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EU endorses flexible frequency use

Just buy a license, and do what you will

The smart choice: opportunity from uncertainty

The EU has released a policy document calling for frequencies to be allocated with no restriction put on what they can be used for.

"Europe must fully exploit the potential use of certain spectrum bands by new wireless products and services, so as to encourage market development," EU Commissioner for Information Society and Media Viviane Reding said, as Brussels unleashed the document, catchily entitled Rapid access to spectrum for wireless electronic communication services though more flexibility.

"We seek to provide new opportunities for industry through less restrictive regulatory conditions that strengthen competition and increase consumer choice. However, this is a gradual process which will not happen overnight."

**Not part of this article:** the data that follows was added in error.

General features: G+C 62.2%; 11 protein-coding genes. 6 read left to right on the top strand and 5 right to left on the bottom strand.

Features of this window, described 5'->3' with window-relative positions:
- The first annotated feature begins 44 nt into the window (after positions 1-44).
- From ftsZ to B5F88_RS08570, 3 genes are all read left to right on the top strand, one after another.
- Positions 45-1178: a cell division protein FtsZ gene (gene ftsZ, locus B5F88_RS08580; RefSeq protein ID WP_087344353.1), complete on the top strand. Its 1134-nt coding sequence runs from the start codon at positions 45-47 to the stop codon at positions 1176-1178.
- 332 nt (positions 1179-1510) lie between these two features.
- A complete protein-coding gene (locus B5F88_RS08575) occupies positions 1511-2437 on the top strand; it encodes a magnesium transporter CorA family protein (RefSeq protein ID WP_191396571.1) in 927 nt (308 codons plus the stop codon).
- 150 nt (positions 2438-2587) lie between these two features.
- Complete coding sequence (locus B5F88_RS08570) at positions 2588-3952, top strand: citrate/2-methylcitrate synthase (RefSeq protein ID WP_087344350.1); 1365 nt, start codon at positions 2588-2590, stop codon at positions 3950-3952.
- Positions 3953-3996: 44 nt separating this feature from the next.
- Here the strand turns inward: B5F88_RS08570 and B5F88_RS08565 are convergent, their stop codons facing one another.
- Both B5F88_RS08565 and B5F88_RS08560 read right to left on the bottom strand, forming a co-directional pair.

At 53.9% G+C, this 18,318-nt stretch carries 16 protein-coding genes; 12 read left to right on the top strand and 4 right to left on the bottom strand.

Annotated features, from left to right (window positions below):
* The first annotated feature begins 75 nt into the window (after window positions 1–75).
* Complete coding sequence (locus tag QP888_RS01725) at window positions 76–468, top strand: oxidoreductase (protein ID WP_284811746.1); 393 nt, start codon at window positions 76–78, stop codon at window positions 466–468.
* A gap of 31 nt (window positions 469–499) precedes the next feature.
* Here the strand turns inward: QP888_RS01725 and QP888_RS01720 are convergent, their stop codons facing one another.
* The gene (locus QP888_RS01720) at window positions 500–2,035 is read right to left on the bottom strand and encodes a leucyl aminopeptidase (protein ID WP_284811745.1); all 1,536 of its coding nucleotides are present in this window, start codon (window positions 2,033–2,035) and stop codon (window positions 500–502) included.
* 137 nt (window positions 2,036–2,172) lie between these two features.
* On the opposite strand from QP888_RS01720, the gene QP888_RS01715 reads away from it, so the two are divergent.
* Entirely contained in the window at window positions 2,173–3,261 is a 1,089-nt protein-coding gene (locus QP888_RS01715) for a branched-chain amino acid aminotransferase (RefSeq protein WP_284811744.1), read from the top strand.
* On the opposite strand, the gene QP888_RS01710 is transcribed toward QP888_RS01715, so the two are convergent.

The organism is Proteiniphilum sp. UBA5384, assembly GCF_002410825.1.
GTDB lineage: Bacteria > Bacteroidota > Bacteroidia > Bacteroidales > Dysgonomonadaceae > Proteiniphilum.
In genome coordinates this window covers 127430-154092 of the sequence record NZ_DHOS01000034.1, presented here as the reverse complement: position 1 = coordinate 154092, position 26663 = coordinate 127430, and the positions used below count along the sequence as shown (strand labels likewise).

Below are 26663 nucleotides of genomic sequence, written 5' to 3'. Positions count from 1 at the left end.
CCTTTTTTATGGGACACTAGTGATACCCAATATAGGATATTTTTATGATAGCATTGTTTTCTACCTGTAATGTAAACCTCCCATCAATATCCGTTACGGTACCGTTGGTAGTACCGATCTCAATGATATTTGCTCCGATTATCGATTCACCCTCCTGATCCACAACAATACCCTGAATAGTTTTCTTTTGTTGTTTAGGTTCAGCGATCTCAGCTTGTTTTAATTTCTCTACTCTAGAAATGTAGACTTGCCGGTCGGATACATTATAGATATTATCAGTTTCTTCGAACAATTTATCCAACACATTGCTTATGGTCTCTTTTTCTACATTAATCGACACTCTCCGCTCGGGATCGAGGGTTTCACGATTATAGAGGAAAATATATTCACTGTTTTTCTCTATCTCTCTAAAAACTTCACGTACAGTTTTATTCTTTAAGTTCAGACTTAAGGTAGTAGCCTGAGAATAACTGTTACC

In the past, most radio-frequency licenses covered the use of a specific technology in a specific band - so a license might allow the owner to use GSM at 800MHz in the UK, but if the owner wanted to deploy 3G technology at that frequency, they would need another license.

This situation has long annoyed the mobile phone networks, who feel they shouldn't have to pay twice for the same spectrum (should they decide, for example, to deploy WiMAX in one of their 3G frequencies), and say a more open approach would allow new technologies to be deployed more quickly.

There is some argument that particular applications need to be protected by mandating specific frequencies for their use, such as wireless microphone applications, but it's likely that such concerns will be overridden by market forces and the much-promised digital-dividend.

A system that allows the owners of spectrum to use, abuse, or sell-on their property probably makes more sense in a market-driven business such as wireless communications. ®

Mobile application security vulnerability report

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